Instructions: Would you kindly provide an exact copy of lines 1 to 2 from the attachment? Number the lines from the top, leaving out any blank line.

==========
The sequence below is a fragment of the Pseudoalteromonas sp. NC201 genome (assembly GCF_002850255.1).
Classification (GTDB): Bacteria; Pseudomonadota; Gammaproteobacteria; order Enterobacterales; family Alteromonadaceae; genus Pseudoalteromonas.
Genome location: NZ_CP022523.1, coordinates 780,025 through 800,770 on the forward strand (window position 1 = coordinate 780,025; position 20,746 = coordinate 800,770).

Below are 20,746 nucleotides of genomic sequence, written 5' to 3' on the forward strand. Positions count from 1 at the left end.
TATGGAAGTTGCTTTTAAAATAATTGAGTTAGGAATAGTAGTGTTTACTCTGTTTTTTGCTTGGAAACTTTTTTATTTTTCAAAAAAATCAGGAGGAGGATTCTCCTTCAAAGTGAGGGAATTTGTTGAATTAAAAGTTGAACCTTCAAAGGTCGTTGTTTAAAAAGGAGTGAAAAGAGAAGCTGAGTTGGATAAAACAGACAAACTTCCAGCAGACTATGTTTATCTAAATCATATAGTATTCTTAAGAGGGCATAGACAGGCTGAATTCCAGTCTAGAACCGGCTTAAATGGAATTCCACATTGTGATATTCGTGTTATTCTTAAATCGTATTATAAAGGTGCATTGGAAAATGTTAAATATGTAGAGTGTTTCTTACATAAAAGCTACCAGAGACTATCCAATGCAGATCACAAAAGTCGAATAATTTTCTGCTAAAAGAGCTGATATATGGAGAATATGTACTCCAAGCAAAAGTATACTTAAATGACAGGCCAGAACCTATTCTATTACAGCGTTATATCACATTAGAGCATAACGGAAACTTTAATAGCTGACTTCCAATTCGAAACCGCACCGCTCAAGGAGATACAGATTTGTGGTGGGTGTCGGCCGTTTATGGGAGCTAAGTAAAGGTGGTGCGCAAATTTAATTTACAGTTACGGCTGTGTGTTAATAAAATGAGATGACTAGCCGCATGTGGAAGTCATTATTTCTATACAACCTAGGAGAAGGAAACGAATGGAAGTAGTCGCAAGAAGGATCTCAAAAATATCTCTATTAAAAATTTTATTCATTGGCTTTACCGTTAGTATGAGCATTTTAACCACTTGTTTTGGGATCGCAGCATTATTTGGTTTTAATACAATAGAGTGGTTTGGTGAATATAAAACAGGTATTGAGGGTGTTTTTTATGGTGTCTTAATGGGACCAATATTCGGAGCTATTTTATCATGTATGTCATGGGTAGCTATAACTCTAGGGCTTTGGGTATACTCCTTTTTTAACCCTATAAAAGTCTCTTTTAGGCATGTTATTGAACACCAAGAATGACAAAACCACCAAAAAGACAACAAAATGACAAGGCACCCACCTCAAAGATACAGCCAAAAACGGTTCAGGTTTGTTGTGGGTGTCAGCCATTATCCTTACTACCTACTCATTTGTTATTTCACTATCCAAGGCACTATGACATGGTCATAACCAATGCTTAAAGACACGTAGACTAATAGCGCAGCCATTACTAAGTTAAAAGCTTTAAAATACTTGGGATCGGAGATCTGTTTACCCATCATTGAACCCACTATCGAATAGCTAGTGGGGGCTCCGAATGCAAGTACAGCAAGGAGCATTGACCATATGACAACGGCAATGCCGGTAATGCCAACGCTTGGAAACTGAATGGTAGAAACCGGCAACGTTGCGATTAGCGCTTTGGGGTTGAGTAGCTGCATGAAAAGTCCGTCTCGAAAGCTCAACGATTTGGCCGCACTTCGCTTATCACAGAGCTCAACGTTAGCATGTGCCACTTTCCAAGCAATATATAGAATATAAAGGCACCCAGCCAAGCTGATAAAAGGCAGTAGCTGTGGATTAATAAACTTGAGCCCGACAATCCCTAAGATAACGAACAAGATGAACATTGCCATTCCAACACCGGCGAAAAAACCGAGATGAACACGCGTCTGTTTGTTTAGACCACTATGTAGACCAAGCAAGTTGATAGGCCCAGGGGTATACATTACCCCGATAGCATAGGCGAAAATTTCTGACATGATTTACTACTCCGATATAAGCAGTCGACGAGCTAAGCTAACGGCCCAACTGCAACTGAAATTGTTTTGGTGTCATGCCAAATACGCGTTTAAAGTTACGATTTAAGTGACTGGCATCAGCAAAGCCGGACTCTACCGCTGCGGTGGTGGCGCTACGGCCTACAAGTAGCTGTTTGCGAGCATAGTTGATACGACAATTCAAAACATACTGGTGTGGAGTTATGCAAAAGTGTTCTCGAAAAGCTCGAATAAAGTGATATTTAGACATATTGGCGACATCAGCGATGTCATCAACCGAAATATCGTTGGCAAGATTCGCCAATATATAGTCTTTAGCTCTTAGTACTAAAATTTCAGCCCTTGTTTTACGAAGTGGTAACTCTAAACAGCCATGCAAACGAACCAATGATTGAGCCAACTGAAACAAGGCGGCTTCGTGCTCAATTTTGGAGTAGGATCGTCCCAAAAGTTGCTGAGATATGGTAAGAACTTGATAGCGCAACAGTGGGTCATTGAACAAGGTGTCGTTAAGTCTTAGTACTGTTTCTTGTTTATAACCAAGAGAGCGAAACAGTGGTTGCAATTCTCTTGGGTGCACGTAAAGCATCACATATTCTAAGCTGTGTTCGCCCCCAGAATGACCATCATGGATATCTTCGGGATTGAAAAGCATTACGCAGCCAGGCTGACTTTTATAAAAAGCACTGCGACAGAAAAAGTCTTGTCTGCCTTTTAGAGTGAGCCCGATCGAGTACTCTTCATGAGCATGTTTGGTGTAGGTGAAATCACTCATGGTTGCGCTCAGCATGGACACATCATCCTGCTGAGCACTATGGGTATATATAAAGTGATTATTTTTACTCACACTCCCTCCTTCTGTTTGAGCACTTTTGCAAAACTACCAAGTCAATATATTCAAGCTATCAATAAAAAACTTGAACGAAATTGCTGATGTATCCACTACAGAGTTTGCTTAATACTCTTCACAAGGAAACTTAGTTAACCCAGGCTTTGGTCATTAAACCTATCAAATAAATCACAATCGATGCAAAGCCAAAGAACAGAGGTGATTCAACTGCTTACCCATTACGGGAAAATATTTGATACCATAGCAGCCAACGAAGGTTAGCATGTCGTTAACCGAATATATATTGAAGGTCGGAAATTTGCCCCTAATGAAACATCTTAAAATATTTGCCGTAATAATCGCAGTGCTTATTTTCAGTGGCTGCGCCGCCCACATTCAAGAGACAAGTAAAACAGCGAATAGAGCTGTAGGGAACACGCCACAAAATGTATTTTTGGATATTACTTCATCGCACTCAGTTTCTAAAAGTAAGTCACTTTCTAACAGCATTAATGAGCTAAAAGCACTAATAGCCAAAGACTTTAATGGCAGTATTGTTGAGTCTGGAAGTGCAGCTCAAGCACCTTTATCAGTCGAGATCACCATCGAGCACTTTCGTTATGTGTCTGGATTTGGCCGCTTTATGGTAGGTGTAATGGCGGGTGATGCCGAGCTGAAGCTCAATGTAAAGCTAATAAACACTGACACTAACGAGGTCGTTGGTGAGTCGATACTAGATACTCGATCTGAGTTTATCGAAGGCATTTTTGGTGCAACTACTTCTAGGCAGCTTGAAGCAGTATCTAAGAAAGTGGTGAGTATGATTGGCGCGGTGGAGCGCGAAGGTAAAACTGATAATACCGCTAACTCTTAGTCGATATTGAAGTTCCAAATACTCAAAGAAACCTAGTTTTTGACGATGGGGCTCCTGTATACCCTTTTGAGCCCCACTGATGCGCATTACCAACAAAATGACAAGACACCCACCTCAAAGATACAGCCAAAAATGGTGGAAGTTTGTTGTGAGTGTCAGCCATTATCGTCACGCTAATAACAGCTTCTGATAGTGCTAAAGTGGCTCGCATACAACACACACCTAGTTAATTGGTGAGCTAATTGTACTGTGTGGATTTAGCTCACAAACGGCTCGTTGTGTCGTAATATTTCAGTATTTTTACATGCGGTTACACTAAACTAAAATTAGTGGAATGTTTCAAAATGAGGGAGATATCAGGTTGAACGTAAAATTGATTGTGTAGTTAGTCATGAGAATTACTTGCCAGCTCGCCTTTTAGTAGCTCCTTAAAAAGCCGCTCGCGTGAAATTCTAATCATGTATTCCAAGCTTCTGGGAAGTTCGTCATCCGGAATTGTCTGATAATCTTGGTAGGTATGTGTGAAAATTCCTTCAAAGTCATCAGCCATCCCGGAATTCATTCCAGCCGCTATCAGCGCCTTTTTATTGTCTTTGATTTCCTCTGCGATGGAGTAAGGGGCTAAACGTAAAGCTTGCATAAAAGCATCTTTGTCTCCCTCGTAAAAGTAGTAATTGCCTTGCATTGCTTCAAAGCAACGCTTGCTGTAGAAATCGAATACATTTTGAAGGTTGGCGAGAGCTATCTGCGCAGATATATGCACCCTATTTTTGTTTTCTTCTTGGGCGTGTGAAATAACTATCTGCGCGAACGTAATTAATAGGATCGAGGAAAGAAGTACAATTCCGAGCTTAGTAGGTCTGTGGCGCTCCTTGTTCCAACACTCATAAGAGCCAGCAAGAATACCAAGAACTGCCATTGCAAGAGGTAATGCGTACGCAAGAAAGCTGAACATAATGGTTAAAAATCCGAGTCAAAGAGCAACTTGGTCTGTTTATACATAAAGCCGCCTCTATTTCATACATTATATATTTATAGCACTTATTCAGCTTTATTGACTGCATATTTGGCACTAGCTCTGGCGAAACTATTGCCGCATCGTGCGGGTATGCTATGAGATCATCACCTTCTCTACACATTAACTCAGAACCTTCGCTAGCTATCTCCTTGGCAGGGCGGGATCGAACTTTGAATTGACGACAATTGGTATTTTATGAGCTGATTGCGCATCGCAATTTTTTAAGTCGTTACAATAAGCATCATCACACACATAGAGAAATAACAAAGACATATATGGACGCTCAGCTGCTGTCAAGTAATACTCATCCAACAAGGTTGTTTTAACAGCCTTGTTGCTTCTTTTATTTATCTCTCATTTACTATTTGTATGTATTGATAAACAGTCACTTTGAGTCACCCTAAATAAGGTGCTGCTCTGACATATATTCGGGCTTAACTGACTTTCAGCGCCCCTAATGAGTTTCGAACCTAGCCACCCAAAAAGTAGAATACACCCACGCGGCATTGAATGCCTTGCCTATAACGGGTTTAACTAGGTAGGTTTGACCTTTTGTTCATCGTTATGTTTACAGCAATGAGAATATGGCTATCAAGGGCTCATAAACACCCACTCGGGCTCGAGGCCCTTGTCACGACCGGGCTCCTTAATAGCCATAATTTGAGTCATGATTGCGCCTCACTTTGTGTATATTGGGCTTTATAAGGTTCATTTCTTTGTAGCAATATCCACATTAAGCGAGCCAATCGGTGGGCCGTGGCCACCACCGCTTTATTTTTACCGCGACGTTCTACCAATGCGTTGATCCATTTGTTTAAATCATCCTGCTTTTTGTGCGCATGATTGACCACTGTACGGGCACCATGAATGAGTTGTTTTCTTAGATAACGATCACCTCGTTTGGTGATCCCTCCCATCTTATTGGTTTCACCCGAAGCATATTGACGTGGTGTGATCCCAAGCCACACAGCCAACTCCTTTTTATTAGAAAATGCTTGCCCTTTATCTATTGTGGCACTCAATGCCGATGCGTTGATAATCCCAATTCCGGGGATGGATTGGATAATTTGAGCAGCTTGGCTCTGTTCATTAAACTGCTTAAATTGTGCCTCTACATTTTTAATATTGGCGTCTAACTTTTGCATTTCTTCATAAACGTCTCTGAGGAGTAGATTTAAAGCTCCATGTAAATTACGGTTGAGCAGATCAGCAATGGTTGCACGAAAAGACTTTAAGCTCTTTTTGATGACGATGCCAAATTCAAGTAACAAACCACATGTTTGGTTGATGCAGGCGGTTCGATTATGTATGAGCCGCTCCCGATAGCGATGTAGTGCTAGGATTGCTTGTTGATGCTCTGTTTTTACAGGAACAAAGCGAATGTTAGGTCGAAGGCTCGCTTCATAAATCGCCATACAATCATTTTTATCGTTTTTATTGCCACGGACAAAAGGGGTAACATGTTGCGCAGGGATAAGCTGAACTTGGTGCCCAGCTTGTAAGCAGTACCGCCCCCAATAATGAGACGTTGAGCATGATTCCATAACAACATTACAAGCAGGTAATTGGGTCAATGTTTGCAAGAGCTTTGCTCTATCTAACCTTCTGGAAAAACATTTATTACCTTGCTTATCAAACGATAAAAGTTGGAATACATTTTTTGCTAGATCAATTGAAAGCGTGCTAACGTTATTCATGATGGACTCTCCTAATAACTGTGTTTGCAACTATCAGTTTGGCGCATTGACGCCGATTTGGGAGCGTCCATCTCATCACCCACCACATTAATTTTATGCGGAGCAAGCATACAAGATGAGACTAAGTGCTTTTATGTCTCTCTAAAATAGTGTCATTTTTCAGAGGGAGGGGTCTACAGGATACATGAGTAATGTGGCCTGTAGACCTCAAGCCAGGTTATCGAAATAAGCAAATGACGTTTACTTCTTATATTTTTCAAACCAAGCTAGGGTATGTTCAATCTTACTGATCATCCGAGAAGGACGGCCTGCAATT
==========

The sequence below is a fragment of the Pseudoalteromonas sp. NC201 genome (assembly GCF_002850255.1).
Classification (GTDB): Bacteria; Pseudomonadota; Gammaproteobacteria; order Enterobacterales; family Alteromonadaceae; genus Pseudoalteromonas.